Leah Thomas: If only Smuckey were here, and if only Aunt Francine had not removed her pantyhose because everyone knows what draws the gator from the basement.

Tobias Buckell: Smuckey was always the faster thinker of us.

Jeff VanderMeer: Smuckey would have known exactly how to get that alligator king back in the basement, but I had no such luck.

Nathan Ballingrud: And the door creaked open and the alligator came walking into the living room, and Aunt Francine looked around and smiled.

Julia Elliott: Then she reached for her hidden jar of peanut butter and opened it and pulled out a rotten spoon from the stoop and dipped it into the peanut butter and held it out and the alligator came and licked dollops of peanut butter from the dissolving spoon.

Terra Elan McVoy: The kittens, upon seeing their king, feasting happily broke into song.

Thomas Olde Heuvelt: I’ll PASS on that.

Leah Thomas: “Meow, meow, meow, meow, meow, meow, meow, meow, meow, meow.”

Tobias Buckell: “Oh great Alligator King, denizen of the basement, bringer of all things good to adorable kittens, we salute you.”

Jeff VanderMeer: “Look,” the Alligator King said, “I’m really sick of getting this kind of reception when I just come out for some stinking peanut butter.”

Nathan Ballingrud: PASS.

Julia Elliott: [To the tune of the Meow Mix commercial] “Meow, meow, meow, meow, meow, meow … “

Terra Elan McVoy: Then I felt the old affection Smuckey always had for me covering me like a warm blanket and giving me the knowledge of exactly how to most beautifully wrap up this sixth visit with my Aunt Francine and her singing kittens.

Thomas Olde Heuvelt: I also remembered a thing my mamma [said]… she knew exactly what to do in a situation like this.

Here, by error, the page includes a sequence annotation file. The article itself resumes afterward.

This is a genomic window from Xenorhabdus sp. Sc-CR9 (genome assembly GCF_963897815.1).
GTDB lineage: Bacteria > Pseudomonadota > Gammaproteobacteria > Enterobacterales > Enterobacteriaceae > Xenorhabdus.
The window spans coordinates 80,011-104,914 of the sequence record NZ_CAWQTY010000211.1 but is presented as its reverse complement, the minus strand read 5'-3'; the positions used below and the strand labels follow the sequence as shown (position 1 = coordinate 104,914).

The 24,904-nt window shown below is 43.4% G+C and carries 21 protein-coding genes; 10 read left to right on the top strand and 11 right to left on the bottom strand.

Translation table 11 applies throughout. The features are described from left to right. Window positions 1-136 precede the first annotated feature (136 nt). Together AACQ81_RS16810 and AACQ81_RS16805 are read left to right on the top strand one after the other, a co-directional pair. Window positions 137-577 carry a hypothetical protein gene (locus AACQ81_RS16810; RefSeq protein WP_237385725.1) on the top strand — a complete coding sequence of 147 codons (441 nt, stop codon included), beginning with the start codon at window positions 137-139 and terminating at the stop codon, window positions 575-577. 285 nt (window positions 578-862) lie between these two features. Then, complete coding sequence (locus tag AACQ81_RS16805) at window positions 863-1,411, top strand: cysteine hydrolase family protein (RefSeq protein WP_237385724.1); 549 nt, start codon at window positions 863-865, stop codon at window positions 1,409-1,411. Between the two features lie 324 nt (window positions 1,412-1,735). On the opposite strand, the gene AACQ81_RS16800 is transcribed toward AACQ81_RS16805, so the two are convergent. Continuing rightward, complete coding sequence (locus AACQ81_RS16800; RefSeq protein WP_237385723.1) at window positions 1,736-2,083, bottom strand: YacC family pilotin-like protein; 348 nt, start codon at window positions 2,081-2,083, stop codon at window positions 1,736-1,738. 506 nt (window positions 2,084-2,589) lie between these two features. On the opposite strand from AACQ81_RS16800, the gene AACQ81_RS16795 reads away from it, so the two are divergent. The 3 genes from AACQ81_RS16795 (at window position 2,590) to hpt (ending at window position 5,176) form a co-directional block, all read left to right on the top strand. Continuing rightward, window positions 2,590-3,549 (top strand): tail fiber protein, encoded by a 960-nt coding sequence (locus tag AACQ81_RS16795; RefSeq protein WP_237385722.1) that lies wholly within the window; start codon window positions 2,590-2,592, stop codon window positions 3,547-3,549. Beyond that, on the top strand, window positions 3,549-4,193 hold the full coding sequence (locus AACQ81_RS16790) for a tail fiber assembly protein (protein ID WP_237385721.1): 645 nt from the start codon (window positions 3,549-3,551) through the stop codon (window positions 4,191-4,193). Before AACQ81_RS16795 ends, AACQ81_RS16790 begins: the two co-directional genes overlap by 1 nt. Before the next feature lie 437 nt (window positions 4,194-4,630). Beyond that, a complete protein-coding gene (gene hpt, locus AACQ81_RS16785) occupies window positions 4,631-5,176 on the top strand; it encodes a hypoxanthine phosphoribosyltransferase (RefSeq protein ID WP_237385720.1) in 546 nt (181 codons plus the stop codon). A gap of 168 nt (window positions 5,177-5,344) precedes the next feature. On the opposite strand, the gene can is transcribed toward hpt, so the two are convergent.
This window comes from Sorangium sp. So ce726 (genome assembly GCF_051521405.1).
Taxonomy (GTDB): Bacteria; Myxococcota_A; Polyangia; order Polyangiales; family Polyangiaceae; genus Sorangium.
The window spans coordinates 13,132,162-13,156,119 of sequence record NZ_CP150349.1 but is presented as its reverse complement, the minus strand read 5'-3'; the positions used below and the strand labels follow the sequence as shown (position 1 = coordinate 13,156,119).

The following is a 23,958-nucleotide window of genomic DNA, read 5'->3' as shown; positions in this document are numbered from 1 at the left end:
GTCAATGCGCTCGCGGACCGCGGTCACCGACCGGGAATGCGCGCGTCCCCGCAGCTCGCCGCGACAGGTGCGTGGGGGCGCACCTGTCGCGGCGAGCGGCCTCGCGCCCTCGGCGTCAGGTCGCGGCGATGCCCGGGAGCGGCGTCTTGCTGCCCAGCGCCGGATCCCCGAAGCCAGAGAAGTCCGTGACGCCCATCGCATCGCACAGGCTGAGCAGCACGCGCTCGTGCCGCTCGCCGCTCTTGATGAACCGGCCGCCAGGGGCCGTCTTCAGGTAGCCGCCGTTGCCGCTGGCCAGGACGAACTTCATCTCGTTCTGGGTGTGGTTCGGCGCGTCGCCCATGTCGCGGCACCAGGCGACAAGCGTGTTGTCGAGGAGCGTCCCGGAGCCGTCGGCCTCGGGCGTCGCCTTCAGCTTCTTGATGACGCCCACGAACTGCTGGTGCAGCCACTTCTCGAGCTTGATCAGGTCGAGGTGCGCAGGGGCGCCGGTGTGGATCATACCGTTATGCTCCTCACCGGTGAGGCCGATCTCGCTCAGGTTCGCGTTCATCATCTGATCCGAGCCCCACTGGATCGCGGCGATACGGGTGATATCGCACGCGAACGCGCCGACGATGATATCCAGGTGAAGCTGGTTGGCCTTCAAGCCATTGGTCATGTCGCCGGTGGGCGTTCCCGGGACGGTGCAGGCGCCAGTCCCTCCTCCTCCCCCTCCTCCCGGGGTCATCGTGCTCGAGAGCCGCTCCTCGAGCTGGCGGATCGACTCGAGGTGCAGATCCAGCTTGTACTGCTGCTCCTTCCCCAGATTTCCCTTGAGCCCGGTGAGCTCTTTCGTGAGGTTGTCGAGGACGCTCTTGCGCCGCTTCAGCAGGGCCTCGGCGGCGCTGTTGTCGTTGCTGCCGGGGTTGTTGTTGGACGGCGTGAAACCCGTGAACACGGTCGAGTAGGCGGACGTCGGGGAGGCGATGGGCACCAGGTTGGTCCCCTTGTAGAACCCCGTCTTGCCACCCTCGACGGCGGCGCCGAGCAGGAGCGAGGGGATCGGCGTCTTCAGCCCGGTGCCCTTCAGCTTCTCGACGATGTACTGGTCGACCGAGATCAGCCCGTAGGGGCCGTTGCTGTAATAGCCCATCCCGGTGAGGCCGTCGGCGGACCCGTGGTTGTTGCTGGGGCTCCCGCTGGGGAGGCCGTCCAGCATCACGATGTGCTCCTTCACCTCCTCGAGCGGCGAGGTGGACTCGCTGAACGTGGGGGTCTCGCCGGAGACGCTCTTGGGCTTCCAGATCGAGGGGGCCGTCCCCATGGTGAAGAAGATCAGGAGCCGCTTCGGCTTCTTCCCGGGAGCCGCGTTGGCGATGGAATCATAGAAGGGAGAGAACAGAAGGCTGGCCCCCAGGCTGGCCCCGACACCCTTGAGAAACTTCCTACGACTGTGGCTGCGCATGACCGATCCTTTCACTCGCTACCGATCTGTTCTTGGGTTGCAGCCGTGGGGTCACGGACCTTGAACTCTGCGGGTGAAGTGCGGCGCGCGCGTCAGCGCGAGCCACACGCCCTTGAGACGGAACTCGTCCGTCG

Leah Thomas: Could it be that Smuckey and the Alligator King were one in the same? (Everyone loves a terrible twist near the end of the story.)

Tobias Buckell: Because it was only after Smuckey had disappeared that the Alligator King showed up.

Jeff VanderMeer: “For eff’s sake,” [the Alligator King] said, “I’m standing right here while you’re standing right there looking at me.”

Jeremy Jones: Anyone in the audience? Anyone?

Tobias Buckell: They’re like “You dug your hole deep enough.”

Second Audience Member Contribution: “Sorry,” I said, “this is only my third time visiting my Aunt Francine and I’ve never met you before.”

Nathan Ballingrud: I moved to give him the jar of peanut butter but I gave him the coffee instead.

Julia Elliott: So the Alligator King upended the coffee can and gobbled up every last [bit].

Terra McVoy: Immediately upon licking the last coffee ground from his mouth, however, a hideous hissing crackling sound began to emerge from his stomach.

Thomas Olde Heuvelt: So I turned to Aunt Francine and I said “Can we now play Monopoly?”

Leah Thomas: I’m sorry, in this game of life, we only play Trouble.

Tobias Buckell: PASS.

Jeff VanderMeer: Francine said, “I’m actually only here for another purpose entirely and I’m just glad somebody came over and the Alligator King came up from the basement because there’s really something I have to tell you.”

Nathan Ballingrud: And then she pulled off her mask.

Julia Elliott: There was another mask and then she said “It’s time for me to molt and I need you to help me, go get a jar of Vaseline.”

Terra Elan McVoy: The Alligator King made a second sound of hissing disgust and headed back down to the basement. I would never know for sure if he had really been Smuckey or not.

Thomas Olde Heuvelt: So I crossed the street to the drug store and asked for a bottle of Vaseline and the lady behind the counter said “Not again.”

Leah Thomas: PASS.

Tobias Buckell: I stared right back at her and said “What’s an acceptable substitute?”

Jeff VanderMeer: And she said “Peanut butter.”

AUNT FRANCINE & THE ALLIGATOR KING

(all at once, now…)

Alligators, they say, creep right through her living room, and possums suckle litters on her velvet couch. Birds nest in her moss-festooned chandeliers. Open any closet and moths spew out. And yet she was still having trouble getting a jar of peanut butter open.

So when I visited her, for the sixth time in a row, I was like “Where do you hide the coffee in a place like this?”